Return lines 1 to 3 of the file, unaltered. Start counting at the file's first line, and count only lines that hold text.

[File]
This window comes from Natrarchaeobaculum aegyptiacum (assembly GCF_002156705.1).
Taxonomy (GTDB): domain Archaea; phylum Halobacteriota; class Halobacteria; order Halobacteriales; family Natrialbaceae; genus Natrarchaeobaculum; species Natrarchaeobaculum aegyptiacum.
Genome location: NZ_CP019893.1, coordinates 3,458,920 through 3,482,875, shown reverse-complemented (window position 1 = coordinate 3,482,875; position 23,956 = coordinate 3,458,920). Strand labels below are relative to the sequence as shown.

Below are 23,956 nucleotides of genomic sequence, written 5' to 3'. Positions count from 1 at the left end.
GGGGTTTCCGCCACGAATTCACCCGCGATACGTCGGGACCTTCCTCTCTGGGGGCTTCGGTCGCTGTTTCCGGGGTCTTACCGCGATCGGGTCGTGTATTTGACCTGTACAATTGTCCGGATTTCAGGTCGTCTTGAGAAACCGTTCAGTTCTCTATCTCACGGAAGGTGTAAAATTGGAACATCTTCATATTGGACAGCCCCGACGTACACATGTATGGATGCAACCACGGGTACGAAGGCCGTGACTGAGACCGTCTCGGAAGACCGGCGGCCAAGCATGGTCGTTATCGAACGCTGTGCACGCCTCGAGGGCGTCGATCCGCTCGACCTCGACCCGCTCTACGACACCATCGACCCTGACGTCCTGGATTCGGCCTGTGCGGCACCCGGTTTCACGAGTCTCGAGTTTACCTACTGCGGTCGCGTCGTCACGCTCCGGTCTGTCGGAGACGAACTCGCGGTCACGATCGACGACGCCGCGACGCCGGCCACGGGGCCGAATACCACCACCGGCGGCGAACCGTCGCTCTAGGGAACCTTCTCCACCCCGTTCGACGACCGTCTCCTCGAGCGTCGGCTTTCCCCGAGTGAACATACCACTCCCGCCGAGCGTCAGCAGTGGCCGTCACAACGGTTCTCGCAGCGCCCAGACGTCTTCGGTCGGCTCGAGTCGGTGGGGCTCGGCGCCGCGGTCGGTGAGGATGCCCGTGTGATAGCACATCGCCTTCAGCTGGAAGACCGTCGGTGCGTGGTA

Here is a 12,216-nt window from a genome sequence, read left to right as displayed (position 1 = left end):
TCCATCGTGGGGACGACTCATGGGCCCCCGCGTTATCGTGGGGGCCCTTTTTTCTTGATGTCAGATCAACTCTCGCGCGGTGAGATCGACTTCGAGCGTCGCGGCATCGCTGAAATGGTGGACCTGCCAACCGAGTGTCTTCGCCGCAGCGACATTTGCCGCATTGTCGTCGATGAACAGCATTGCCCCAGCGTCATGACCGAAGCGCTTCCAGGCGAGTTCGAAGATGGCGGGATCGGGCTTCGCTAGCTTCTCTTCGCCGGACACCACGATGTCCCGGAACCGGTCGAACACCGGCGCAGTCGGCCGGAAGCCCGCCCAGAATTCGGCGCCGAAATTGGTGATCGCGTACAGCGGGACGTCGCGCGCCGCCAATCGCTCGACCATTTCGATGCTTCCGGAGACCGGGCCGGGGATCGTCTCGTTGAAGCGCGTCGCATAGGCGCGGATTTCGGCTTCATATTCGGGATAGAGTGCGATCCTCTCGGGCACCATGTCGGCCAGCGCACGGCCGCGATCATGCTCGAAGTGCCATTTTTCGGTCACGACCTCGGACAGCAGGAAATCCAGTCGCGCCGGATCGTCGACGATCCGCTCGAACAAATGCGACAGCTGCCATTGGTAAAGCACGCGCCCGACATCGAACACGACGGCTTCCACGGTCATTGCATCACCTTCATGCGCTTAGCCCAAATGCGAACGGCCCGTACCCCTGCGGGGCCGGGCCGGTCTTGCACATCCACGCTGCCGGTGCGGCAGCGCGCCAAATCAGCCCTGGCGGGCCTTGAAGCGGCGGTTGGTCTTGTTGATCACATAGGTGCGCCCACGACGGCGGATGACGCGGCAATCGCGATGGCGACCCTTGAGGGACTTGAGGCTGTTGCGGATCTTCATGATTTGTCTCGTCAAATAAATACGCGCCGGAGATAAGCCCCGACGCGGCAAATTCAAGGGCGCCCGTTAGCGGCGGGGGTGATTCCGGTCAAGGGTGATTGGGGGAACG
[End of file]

This window comes from Natrarchaeobaculum aegyptiacum (assembly GCF_002156705.1).
Taxonomy (GTDB): domain Archaea; phylum Halobacteriota; class Halobacteria; order Halobacteriales; family Natrialbaceae; genus Natrarchaeobaculum; species Natrarchaeobaculum aegyptiacum.
Genome location: NZ_CP019893.1, coordinates 3,458,920 through 3,482,875, shown reverse-complemented (window position 1 = coordinate 3,482,875; position 23,956 = coordinate 3,458,920). Strand labels below are relative to the sequence as shown.